ROB MARCIANO, AMS METEOROLOGST: Well, temperatures have dropped. Yesterday, got here yesterday afternoon and this morning, temperatures about as warm as they have been for the past couple of days. But the winds have shifted, the front is through and now we're getting gusty winds, 15 to 20 miles per hour and windchills are down in the upper teens. A windchill advisory has replaced the winter weather advisory.

Still snowing a little bit, which is not unheard of here in Memphis, but certainly a rare sight and a little surreal to see snow piling up at least on the sidewalks and the awnings here on Beale Street. So, the cold air being the story, and the economy here in west Tennessee not necessarily good.

As a matter of fact, the mayor describes it as one in five people here in Memphis being in a state of poverty. So, there you have people who can't pay their bills, can't pay their utility bills. Seventeen hundred people are unable to pay their utility bills. Their power has been cut off. So, people are in danger in just their own homes.

So, they came up with a plan to get together with the utility company, with the city to go around and restore power and heat to some of these homes at least until the weather warms up towards the beginning of next week. Kind of a stopgap measure. They were able to do that for 500 people so far today.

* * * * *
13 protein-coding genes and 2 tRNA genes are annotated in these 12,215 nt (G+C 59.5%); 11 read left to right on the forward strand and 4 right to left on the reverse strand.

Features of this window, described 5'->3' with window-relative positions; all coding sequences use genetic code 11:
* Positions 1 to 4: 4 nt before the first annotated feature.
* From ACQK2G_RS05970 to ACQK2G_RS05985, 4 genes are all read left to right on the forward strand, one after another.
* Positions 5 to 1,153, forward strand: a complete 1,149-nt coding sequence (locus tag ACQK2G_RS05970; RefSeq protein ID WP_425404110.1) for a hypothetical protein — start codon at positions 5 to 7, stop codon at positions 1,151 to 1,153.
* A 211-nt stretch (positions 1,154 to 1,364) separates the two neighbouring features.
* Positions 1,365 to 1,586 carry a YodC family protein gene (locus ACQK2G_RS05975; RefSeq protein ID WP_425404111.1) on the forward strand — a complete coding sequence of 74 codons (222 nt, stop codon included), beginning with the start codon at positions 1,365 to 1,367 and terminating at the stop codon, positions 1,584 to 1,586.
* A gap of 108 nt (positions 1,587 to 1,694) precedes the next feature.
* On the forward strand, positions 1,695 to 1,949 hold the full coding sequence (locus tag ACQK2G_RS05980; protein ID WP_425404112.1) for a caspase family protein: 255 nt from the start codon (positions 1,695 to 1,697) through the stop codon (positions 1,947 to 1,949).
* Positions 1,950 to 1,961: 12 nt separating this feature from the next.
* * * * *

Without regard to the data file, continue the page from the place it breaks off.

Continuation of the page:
They hope to double that again today, and we were able to witness, as you're seeing in the video, one of those people who's been in and out of work for two year after coming back home to care for her mother, and she's just so frustrated that she can't find work. She really wants to take care of herself, but she's very, very grateful that she had power and light and heat last night for the first time in several nights.

I mean, some of these people, Heidi, keeping warm by propane heaters, but this woman was actually lighting charcoal in her home. I mean, just how dangerous is that, not to mention the carbon monoxide potential.

So, it's a dire situation. You have to think about snow just piling up, that's the easy thing to look at. It's this desperate cold in a depressed economy here in west Tennessee and the mid-South that have people worried about just surviving this cold snap.

COLLINS: Yes, the economy really playing a hand here, obviously, as well. Rob Marciano for us live in Memphis, Tennessee, where they are certainly not used to cold, cold temperatures like this for this long.

It brings us to today's blog question. We asked you to fill in the blank. "It's so cold that..." and we are getting a ton of responses. I'll give you some of them now.